You can imagine what followed when two SPs posted those photos and comments along such defamatory lines. Hordes of people, both within and outside the police force, shared those or similar posts. Sharing Shipra’s personal photos soon took the shape of an organized campaign aimed solely at a full-scale character assassination of Shipra, appealing to the slandering mind-set of a section of people who find concepts of equal rights for women in all spheres of life squarely unacceptable.
What they are aiming to achieve with this campaign is clear as day. If public opinion is influenced in favour of the accused and against Shipra and Sifat, it may come to the aid of their accused “brothers” and affect the outcome of the trial into the bargain.
Several questions cross our minds at this juncture. How did they get hold of Shipra’s personal photos and other digital contents in the first place? If her personal possessions were seized for the sake of investigation, the contents they contain must be preserved and protected, on the one hand, to ensure that trial proceedings are not disrupted, and on the other, to uphold her right to privacy. Then how come those were shared with two SPs and numerous other officers in the force who have no jurisdiction whatsoever to deal with matters that happened in Cox’s Bazar?
In a video statement sent to Maasranga TV on August 17, Shipra said: “They took my personal photographs from social media and different projects, photoshopped and tailored them, and published them for various purposes.” “Fake Facebook and Instagram accounts were created in my name,” she added.
This is where the Digital Security Act comes in. Termed “a dark law” by journalists and rights activists, the DSA replaced the ICT Act. Ever since its promulgation in October 2018, it has become the most effective legal tool to silence and harass dissenting voices or people critical either of the government or of individuals and organizations favoured by the government, just as the Editors’ Council, rights activists, and law experts predicted.
Although journalists have been the main target of the act, political activists, writers, university teachers, and students have been sued and arrested under the act for critical posts or contents published online. Even a ninth-grader was not spared and arrested for his comments on the prime minister regarding an announcement about imposing an additional tax on mobile phone use.
The draconian Section 57 of the ICT Act, which allowed arrests without warrant, has been retained in the DSA in full force, with many other provisions regarding punishments and fines getting outrageously stricter. As long as any content can be shown to have been published online, anyone from any corner of the country can file a case against the content’s writer and publisher. Consider the case of photojournalist Shafiqul Islam Kajol. Incarcerated for nearly four months now, he’s facing trial in three cases filed by activists of the AL and its youth front, the Jubo League.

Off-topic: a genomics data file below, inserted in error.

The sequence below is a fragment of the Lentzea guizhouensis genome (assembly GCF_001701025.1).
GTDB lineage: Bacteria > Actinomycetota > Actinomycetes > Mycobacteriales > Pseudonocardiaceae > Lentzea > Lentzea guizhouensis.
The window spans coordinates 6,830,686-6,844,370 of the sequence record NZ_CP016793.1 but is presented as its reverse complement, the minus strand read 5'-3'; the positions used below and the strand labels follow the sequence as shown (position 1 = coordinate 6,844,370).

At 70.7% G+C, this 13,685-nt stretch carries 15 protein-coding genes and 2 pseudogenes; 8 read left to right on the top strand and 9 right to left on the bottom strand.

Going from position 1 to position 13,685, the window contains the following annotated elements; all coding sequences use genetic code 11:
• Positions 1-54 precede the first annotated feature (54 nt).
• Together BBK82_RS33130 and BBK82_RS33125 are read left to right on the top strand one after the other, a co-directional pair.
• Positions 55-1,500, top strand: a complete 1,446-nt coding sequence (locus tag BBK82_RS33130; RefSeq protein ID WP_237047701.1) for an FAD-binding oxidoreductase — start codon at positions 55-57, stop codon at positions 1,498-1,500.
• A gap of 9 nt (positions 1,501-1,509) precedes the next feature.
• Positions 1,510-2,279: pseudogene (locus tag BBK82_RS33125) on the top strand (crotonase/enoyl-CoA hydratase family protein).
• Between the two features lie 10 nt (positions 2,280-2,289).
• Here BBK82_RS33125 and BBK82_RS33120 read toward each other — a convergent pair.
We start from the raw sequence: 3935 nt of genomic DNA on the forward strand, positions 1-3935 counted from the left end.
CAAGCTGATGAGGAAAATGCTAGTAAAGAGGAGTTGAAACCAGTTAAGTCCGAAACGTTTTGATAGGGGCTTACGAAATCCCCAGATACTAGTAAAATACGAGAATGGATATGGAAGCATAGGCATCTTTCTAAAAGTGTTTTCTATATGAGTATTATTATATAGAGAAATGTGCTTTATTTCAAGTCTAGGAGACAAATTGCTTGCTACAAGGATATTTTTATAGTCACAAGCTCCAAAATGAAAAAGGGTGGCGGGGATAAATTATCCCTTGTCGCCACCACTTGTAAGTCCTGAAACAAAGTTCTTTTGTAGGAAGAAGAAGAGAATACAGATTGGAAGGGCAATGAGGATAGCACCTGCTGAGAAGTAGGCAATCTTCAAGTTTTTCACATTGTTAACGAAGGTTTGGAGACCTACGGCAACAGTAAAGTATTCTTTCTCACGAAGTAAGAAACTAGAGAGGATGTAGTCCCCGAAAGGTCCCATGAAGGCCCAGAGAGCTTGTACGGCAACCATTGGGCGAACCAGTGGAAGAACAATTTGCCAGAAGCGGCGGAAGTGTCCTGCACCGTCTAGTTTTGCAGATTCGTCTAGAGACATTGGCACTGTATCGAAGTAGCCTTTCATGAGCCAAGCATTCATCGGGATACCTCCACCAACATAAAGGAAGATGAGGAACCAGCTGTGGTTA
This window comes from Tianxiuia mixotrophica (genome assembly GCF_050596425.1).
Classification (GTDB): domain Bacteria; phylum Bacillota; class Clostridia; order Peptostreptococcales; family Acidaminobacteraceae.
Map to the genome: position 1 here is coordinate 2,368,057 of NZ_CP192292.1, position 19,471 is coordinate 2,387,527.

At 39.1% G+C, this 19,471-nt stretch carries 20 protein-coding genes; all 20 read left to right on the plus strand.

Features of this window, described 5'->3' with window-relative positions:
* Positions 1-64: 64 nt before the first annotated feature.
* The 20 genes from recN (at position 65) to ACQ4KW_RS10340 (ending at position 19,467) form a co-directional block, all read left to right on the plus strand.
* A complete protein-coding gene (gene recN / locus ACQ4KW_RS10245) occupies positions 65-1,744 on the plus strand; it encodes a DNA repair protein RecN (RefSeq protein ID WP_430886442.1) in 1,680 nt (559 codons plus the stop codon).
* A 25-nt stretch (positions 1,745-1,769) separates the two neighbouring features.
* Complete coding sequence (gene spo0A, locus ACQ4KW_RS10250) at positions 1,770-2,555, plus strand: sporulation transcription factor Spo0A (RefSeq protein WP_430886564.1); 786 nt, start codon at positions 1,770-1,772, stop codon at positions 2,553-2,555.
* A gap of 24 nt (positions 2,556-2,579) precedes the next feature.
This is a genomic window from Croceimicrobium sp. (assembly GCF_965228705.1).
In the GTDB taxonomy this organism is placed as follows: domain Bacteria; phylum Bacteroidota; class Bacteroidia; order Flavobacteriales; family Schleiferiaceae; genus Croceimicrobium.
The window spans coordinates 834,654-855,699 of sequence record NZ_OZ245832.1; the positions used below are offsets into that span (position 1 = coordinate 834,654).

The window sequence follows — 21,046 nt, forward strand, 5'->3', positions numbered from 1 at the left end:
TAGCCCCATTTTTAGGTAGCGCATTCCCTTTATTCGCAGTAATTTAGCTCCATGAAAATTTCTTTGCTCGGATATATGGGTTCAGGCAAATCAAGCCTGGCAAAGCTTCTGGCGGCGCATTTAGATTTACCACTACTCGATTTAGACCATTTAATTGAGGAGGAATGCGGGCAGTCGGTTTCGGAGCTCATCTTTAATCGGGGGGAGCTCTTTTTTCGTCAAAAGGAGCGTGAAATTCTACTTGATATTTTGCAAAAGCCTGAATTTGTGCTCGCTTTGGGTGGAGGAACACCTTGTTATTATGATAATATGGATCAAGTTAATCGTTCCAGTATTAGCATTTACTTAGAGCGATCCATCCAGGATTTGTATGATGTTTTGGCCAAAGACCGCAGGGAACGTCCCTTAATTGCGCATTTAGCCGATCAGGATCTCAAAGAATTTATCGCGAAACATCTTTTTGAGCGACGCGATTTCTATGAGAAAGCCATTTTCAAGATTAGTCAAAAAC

Looking into whether the cases filed against him or the others actually have any legal ground is not a prerequisite, although reassurances were issued time and again by both the law minister and the information minister in the months preceding and following the act’s promulgation. Most alarming is the trend that police personnel do not refuse to take such cases as long as the plaintiff is in their -- or the ruling coalition’s -- good books.
What does the DSA actually say about this?
Now let’s take a quick look at what, according to the act, exactly constitutes an offense within its legal purview so that we can fully comprehend whether the SPs' actions are punishable offenses under the act or not.
According to Section 29 of Bangladesh’s Digital Security Act (DSA), “If a person commits an offense of publication or broadcasts defamatory information as described in Section 499 of the Penal Code (Act XLV of 1860) on any website or in any other electronic format then they will be sentenced to a term of imprisonment not exceeding three years, or fines not exceeding TK 500,000 or both.”
So what does the Penal Code section, referred above, say about this? According to Section 499 of the Penal Code (Act XLV of 1860), “Whoever by words either spoken or intended to be read, or by signs or by visible representations, makes or publishes any imputation concerning any person intending to harm, or knowing or having reason to believe that such imputation will harm the reputation or such person, is said, except in the cases hereinafter excepted, to defame that person.”
These two sections, from the DSA and the Penal Code respectively, alone can prove that the SPs’ FB posts are “visible representations” that “will harm the reputation” of Shipra.
Other sections in the DSA are highly relevant, too. In Section 2, while laying down definitions of key terms used in the act, “illegal entrance” is defined as “entrance without the permission of any person or authority or entrance in violation of the conditions of permission of entrance by the said person or authority into any computer or digital device or digital network system … with the use of a digital device.”